Currently, the Tutankhamun gold mask is housed in the Egyptian Museum in Cairo. Crafted from solid gold and adorned with precious stones, the mask is one of the most famous Egyptian artifacts.
It was created to cover the head and shoulders of the mummy of King Tutankhamun, who ruled during the 18th Dynasty around 1323 BCE.
🗿 Where to see the Tutankhamun Gold Mask: Egyptian Museum, Cairo.
The Sphinx of Tanis
The Sphinx of Tanis, discovered in the ancient city of Tanis in the Nile Delta, Egypt, is a granite sphinx dating back to the 26th Dynasty (c. 664–525 BCE). It was found during the late 19th century.
It is currently one of the masterpieces of the Louvre Museum in Paris, the Sphinx of Tanis is part of the museum’s extensive collection of ancient Egyptian artifacts.
This sphinx is notable for its detailed craftsmanship and historical significance, representing the rich cultural heritage of ancient Egypt. Tanis itself was a prominent city during different periods of Egyptian history, and the sphinx is believed to have been created during a time of political and cultural flourishing in the region.
🗿 Where to see the Sphinx of Tanis: Louvre Museum, Paris.
The Book of the Dead
The Book of the Dead is a collection of ancient Egyptian funerary texts that were used from the New Kingdom (c. 1550–1070 BCE) to the Ptolemaic period (c. 332–30 BCE). These texts were placed in tombs to assist the deceased in the afterlife.
The Book of the Dead was not found in a single location but rather in various tombs across Egypt. Many versions and variations of the text exist, adapted to suit the individual’s status and personal preferences.
Numerous copies of the Book of the Dead are currently held in museums and collections worldwide, including in the Louvre, the Egyptian Museum in Cairo, and the British Museum, which holds one of the most preserved and complete versions, known as the Papyrus of Ani. The Papyrus of Ani was found in the tomb of Ani, a scribe of the 19th Dynasty (c. 1250BCE) in Thebes.
The text typically consists of spells and illustrations guiding the deceased through the afterlife, emphasizing the journey to the judgment of Osiris and the attainment of eternal life.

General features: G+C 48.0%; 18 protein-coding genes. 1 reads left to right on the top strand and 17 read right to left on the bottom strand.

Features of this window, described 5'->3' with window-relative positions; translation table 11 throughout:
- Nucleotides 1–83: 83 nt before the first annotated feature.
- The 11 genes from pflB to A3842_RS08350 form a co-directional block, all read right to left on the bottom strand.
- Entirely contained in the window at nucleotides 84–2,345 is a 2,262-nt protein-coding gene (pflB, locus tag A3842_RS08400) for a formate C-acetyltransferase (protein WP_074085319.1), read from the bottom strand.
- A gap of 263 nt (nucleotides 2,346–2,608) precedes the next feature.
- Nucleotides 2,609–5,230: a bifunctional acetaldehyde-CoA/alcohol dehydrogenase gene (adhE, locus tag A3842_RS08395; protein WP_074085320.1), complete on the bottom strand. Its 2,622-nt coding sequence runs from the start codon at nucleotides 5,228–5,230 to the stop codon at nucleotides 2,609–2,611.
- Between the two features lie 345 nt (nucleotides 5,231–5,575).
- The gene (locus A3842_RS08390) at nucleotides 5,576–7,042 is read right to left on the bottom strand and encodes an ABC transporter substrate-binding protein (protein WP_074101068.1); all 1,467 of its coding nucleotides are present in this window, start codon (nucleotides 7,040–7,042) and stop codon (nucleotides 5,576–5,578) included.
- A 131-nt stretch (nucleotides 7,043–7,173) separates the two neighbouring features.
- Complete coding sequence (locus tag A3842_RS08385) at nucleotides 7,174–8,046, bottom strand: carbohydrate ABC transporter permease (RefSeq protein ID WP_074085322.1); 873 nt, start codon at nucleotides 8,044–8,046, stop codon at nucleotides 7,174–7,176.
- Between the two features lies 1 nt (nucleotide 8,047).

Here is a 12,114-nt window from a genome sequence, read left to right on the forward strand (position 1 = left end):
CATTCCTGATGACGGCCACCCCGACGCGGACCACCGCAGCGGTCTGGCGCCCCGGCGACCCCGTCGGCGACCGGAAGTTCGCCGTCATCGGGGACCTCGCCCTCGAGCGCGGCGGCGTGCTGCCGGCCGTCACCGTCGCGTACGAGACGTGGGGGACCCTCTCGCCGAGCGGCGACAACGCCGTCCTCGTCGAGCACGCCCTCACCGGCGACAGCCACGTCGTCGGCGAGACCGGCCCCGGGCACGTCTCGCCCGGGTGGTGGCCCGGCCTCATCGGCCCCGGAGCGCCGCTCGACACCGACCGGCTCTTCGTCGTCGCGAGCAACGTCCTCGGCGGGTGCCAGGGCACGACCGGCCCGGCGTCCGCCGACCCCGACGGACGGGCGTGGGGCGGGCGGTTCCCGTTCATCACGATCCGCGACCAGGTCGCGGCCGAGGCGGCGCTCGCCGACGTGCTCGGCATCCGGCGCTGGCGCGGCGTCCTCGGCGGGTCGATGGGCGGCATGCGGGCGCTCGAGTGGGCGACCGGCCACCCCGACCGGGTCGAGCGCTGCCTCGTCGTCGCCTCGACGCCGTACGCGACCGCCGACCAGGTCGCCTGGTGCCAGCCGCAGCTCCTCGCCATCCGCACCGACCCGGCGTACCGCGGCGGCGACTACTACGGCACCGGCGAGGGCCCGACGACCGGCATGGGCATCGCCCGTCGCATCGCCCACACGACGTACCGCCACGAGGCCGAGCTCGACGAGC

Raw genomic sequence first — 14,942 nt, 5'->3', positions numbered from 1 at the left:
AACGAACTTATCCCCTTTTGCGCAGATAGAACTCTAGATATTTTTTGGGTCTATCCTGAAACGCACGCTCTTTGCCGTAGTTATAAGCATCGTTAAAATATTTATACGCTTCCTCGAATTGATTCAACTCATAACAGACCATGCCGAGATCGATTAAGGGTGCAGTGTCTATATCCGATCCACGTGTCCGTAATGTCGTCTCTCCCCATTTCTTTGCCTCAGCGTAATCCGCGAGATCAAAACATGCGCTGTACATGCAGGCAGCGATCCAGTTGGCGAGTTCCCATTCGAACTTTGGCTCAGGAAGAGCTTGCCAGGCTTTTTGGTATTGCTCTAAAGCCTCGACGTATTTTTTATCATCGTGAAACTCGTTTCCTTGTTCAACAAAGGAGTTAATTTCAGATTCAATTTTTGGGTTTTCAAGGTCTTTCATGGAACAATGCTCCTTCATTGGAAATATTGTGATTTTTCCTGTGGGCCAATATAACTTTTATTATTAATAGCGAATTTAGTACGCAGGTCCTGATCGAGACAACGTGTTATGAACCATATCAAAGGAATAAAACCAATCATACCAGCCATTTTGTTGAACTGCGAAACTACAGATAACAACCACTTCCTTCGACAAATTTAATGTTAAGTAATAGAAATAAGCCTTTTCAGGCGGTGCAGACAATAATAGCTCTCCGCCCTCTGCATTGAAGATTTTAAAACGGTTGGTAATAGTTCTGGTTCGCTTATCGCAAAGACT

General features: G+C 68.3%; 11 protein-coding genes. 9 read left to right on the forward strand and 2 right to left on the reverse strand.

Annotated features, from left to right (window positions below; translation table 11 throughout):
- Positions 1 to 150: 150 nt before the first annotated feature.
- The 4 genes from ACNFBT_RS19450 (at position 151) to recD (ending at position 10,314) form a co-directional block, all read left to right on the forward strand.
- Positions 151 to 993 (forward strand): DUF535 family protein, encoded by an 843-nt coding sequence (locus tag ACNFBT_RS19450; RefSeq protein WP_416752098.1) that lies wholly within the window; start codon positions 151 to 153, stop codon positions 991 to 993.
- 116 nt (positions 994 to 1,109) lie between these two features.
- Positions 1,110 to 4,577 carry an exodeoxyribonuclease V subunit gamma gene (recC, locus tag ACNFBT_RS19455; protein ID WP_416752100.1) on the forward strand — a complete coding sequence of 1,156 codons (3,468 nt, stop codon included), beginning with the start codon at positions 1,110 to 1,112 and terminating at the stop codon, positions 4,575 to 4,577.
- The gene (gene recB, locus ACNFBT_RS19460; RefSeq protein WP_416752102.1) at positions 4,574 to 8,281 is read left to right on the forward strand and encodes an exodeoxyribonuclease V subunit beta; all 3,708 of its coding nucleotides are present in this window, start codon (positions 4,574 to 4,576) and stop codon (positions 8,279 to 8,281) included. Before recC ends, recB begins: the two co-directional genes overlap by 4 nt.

It’s a crucial source for understanding ancient Egyptian beliefs about the afterlife and the rituals associated with death.
🗿 Where to see the Book of the Dead: British Museum, London.
The Narmer Palette was found in Hierakonpolis, and it dates back to the Early Dynastic Period, around 3100–3000 BCE. This ceremonial palette is currently housed in the Egyptian Museum in Cairo.
The Narmer Palette is a significant historical piece, considered by some as depicting the unification of Upper and Lower Egypt under King Narmer.
This Egyptian artifact is intricately carved with images and hieroglyphs, showcasing scenes of the king engaged in various symbolic and ritualistic activities. It provides valuable insights into the early political and cultural developments of ancient Egypt, marking the transition from separate regional entities to a unified kingdom.
🗿 Where to see the Narmer Palette: Egyptian Museum, Cairo.
The Luxor Obelisk is not really an archaeological find, rather, it is a modern monument that has a historical origin. It originally stood at the entrance of the Luxor Temple in ancient Thebes, Egypt, during the reign of Pharaoh Ramses II (c. 1279–1213 BCE). In the 19th century, it was gifted to France by the Ottoman Viceroy of Egypt, Muhammad Ali Pasha.
The Luxor Obelisk now stands in the center of the Place de la Concorde in Paris. It was transported and erected there in 1836. The obelisk is made of pink granite and is intricately inscribed with hieroglyphs, celebrating the achievements of Ramses II.